An Undeserved Legacy

Stepparents late in life and plans

Robbie Robertson was a seminal figure in Rock ‘n’ Roll. Founder of The Band – famous as Bob Dylan’s backup band and then on their own for more than a decade; made one of the best reviewed solo albums of the 1980s; author of what’s generally regarded as one of – if not the – best rock memoirs ever written; Martin Scorsese’s music consultant (and more) for over a dozen films. 

An amazing life, an amazing legacy . . . or it was until the tabloids swooped in. The legendary guitarist and songwriter died last August at age 80. The accolades and condolences rolled in. 

An Elder Abuse Lawsuit

All of them virtually obscured by the lawsuit just filed in Los Angeles by Robertson’s children, Alexandra, Delphine, and Sebastian. They are accusing Robertson’s widow, Janet Zuccarini, of fraud and financial elder abuse over the final years of the musician’s life.

The lawsuit paints a different picture of the iconic Robbie Robertson, portraying him as weak, vulnerable and manipulated over the last six r seven years of his life – during which time, it should be noted, he supervised all the music for The Irishman, and Killers of the Flower Moon.

Robertson and Zuccarini, a well-known restauranteur from Toronto, began dating in 2018, a relationship that was off and on for some time before becoming ‘serious’ in 2021. At some point, “she allegedly ‘convinced’ him to sell his house so they could buy a ‘trophy home’ together.” Together, they purchased a Beverly Hills home that once belonged to David Geffen for $6 million (though the lawsuit claims Robertson covered the downpayment in full).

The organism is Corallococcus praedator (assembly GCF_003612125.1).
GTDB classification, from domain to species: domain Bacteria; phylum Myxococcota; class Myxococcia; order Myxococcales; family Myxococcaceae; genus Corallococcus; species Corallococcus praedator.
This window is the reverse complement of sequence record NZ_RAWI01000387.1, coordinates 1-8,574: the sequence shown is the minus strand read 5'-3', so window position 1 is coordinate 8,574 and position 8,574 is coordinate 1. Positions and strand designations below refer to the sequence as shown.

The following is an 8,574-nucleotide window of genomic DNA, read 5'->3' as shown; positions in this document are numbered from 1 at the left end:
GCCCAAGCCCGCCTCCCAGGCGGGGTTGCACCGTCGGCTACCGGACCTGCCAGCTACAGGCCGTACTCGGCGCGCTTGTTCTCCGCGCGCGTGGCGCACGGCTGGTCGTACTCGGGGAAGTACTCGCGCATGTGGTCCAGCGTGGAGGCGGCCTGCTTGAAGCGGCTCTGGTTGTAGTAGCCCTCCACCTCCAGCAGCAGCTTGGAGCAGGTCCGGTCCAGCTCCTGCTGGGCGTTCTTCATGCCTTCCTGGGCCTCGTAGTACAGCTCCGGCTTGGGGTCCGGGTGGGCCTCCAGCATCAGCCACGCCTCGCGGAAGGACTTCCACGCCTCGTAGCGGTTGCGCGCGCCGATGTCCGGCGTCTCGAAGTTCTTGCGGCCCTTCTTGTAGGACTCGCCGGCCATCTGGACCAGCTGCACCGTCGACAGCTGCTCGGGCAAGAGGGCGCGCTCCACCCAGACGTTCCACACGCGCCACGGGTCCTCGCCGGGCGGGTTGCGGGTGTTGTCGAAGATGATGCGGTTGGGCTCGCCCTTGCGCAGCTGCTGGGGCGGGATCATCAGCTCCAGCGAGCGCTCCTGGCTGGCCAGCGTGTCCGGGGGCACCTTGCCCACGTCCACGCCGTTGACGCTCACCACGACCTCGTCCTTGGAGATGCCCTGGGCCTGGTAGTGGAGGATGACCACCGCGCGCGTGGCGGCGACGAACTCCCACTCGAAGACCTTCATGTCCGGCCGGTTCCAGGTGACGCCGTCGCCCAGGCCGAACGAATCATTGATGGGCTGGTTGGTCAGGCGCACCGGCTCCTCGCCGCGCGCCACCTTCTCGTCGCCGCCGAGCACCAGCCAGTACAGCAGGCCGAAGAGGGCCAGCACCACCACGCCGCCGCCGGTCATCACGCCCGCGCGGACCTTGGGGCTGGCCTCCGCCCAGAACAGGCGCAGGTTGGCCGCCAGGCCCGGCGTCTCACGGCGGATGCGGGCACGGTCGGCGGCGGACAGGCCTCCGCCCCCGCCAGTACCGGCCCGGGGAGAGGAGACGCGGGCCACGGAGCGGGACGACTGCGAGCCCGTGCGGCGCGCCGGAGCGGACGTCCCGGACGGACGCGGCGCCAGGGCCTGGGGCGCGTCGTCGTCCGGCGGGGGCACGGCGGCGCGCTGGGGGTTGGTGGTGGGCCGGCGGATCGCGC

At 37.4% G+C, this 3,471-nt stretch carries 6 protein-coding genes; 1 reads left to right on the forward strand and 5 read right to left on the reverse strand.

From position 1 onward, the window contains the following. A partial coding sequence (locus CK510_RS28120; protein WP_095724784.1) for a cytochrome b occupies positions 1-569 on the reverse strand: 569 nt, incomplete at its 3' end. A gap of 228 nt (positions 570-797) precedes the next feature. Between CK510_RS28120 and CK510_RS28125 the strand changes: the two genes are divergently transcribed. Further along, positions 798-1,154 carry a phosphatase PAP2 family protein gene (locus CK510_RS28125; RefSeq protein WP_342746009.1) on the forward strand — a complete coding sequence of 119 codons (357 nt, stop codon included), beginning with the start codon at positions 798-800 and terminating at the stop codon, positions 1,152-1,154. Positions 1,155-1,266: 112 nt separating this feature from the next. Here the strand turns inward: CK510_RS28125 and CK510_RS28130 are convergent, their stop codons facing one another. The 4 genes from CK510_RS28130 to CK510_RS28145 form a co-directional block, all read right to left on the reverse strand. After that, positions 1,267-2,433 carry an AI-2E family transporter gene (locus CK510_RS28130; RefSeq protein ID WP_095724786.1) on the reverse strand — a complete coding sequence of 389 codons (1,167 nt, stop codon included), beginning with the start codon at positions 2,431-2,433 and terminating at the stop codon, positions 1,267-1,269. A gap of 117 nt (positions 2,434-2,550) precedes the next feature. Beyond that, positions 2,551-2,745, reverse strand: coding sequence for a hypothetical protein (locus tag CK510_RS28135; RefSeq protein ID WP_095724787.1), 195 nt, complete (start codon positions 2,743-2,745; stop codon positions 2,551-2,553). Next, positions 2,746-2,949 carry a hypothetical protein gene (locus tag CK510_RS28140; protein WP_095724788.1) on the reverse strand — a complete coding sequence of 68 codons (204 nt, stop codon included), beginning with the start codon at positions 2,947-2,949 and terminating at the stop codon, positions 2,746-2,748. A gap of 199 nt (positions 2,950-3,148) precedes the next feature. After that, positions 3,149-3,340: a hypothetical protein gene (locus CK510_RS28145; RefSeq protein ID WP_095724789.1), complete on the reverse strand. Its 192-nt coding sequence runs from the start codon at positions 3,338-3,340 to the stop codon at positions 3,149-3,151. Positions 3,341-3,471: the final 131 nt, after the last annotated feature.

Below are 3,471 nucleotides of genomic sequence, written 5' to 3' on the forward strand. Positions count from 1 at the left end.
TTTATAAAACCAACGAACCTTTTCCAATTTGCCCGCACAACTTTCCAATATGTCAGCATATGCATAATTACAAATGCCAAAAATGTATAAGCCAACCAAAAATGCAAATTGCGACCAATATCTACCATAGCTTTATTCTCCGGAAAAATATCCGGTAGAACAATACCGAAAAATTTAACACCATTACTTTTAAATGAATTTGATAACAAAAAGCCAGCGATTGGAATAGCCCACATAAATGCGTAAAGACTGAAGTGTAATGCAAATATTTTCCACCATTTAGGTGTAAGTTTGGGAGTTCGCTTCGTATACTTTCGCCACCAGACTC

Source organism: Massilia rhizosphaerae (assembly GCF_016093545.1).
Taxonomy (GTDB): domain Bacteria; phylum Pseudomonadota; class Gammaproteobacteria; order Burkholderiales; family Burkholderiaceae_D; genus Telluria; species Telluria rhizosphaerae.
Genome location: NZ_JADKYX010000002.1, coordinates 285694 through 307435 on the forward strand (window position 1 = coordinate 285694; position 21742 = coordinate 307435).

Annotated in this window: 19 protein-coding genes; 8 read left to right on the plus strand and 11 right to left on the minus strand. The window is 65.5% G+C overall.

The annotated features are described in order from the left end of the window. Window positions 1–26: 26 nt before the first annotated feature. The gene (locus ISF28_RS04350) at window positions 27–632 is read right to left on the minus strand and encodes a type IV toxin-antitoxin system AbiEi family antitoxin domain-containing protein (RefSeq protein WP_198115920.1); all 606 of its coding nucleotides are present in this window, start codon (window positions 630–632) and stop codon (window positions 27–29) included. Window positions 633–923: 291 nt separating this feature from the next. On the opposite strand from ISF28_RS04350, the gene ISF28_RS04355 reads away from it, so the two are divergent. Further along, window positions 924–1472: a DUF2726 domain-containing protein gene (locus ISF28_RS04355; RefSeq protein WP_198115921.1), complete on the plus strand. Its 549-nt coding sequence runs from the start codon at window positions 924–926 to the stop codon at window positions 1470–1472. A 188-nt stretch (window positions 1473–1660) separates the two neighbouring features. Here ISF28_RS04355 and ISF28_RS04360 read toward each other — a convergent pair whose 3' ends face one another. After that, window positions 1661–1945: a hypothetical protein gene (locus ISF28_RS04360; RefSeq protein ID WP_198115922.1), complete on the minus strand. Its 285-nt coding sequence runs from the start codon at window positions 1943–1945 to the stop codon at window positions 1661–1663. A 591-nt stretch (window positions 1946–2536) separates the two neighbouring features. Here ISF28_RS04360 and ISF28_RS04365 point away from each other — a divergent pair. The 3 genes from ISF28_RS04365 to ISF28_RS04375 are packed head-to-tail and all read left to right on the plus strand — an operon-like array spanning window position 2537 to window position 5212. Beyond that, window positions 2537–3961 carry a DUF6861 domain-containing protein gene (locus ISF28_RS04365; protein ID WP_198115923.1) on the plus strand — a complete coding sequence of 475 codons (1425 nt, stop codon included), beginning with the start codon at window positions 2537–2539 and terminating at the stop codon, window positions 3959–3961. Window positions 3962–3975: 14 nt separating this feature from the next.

They moved in in 2021 and lived there until Robertson’s death. Zuccarini still lives there, which is the crux of the problem. 

A Secret Marriage and an Amended Agreement

In March 2023, Robertson was told by doctors that “he was likely to die soon” from advancing cancer. He had had surgery in 2022 and was taking opioids and THC (the active ingredient in cannabis) to manage his pain. Without notice to Robertson’s family, the couple ‘eloped.’ They were married in a private ceremony in a ‘secret’ location.  

Understand that Robertson’s children are from his long-time marriage to Dominique Bourgeois and he had maintained a very close relationship with all of them after the divorce. This was most certainly not an estrangement situation. The secret marriage, then, came across as something of a betrayal of that closeness.  

When they were finally told that their father had married Zuccarini, Robertson’s children claim their father initially assured them their inheritance would in no way be affected.

What they didn’t know at the time was this: just prior to the wedding, Zuccarini allegedly had Robertson sign a prenup prepared by her attorneys, as well an amended agreement concerning their home that stated that if one of them died, the estate of the deceased would continue to pay one half of the mortgage. This in clear contrast to the original intent – that Robertson and Zuccarini would share all expenses and upon the death of one of them the other would either sell the property and disburse half the proceeds to the other’s heirs or buy the other half from those heirs.